A detailed analysis of observations of Cygnus X-1 by ESA’s International Gamma-ray Astronomical Laboratory (INTEGRAL) has found strongly polarized gamma-ray emission. The polarization suggests that the highest-energy emission from this famous galactic binary is emitted by the jets ejected by the black hole.
Discovered in 1964 with an X-ray sensitive rocket, Cygnus X-1 is the first Galactic binary system for which strong evidence for a black hole was found in the early 1970s. About 7000 light-years away in the Cygnus constellation, the black hole of about 10 solar-masses orbits a blue supergiant star of 35 times the mass of the Sun. This heavy stellar couple is tightly bound. Its separation is five times smaller than the Sun–Earth distance – close enough for the black hole to strip away some of the gas from the outer layers of the star.
The stolen gas falls onto the black hole and forms an accretion disc. Swirling up to relativistic velocities, the plasma in the inner disc is frictionally heated to millions of degrees, thus emitting X-rays. While some of the material will fall inside the event horizon of the black hole, a significant part may escape by following the lines of magnetic field generated by the accretion disc. Evidence of this process comes from the observation of two opposite radio jets, which are presumably ejected on both sides of the disc. This property makes Cygnus X-1 a “microquasar”, which is a Galactic scaled-down version of the massive black holes that power the nuclei of active galaxies.
Cygnus X-1 was the target of INTEGRAL’s first-light observation in November 2002. It has since been the subject of several studies, adding up to about two months of exposure time. Philippe Laurent of the Astroparticles and Cosmology (APC) centre in Paris and colleagues from Europe and the US searched for a polarized signal in this huge dataset.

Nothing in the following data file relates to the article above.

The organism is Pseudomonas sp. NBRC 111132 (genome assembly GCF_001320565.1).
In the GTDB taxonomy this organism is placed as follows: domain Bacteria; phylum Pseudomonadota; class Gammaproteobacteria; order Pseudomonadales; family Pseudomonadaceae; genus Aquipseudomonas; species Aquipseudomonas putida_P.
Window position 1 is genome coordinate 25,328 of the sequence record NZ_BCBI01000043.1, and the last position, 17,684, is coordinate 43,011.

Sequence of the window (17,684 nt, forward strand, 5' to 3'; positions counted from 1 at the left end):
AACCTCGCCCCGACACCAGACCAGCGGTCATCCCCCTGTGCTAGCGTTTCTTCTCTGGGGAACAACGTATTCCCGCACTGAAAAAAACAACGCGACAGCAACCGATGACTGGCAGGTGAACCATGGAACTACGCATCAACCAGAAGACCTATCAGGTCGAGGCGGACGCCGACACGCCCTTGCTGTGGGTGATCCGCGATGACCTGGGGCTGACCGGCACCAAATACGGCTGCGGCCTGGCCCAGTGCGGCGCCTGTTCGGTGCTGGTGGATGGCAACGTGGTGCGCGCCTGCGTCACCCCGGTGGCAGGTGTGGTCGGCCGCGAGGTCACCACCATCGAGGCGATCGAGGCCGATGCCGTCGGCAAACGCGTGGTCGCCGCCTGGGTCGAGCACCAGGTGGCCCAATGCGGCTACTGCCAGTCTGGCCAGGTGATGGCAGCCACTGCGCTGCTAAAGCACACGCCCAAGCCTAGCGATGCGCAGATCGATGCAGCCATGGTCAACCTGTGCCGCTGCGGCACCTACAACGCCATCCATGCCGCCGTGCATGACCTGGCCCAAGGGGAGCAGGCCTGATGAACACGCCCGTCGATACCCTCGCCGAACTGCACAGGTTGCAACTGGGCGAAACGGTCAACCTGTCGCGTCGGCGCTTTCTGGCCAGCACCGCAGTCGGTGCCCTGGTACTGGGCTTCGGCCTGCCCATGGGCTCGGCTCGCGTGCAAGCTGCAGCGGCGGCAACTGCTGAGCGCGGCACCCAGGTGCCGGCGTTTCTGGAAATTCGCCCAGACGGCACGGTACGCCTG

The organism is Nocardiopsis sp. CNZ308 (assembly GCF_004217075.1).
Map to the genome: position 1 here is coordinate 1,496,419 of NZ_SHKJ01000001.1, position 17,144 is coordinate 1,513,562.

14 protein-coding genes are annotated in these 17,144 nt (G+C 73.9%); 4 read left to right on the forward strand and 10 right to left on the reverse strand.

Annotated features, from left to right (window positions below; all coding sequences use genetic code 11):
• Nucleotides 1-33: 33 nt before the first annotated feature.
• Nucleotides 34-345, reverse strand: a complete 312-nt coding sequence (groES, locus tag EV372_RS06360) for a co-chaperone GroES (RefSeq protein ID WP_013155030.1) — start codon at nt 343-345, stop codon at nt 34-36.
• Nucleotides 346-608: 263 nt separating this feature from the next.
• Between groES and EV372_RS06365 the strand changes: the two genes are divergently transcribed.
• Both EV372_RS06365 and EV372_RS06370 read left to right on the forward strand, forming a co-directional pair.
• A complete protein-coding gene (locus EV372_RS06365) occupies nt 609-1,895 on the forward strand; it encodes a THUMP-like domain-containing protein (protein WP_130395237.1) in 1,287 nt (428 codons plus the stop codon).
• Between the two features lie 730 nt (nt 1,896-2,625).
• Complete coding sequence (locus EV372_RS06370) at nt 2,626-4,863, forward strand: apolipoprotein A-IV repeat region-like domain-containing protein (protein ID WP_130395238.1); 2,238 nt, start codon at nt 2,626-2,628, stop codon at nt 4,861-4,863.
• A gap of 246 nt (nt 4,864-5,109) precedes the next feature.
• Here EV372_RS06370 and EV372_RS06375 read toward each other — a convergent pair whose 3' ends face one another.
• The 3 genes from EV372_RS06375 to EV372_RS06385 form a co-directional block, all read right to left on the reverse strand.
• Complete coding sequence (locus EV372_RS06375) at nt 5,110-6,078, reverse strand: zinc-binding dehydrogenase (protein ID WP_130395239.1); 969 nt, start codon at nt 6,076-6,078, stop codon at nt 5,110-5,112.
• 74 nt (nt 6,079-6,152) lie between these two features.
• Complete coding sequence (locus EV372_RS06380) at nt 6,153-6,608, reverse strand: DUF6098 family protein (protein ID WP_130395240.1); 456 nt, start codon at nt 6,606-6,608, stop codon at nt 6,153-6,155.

The study of gamma-ray polarization requires non-standard analysis of the data. A successful technique was developed for the spectrometer of INTEGRAL, allowing the polarized radiation from the Crab Nebula to be measured (CERN Courier November 2008 p11). The current study instead uses the main imaging instrument and selects photons that happen to interact with both of its detector layers. Indeed, gamma rays with energies above around 250 keV can Compton-scatter on electrons in the upper layer and be deflected towards the second layer below. Because the Compton scattering angle depends on the polarization direction of the incident photon, it is therefore possible to measure the polarization properties of the incoming radiation.
Laurent and his team found a strong polarization fraction of 67 ± 30% for gamma rays at the highest detected energies in the 400–2000 keV range. The polarization is much lower in the 250–400 keV band, with an upper-limit of 20%. Spectroscopically, the polarized signal can be attributed to a power-law emission that starts to dominate a thermal-emission component just around 400 keV. A coherent magnetic field is needed to account for the observed polarization and this suggests a jet origin for the high-energy gamma rays.
The authors of the paper published by Science cannot distinguish between a synchrotron or an inverse-Compton origin for this polarized emission component. Synchrotron emission would imply electrons with energies around a few tera-electron-volts, which could then also account – via inverse-Compton scattering – for the tera-electron-volt photons detected from Cygnus X-1 by the MAGIC Cherenkov telescope in September 2006. An alternative, inverse-Compton scenario would correspond to the gamma-ray emission process in the neighbouring microquasar, Cygnus X-3 (CERN Courier January/February 2010 p11).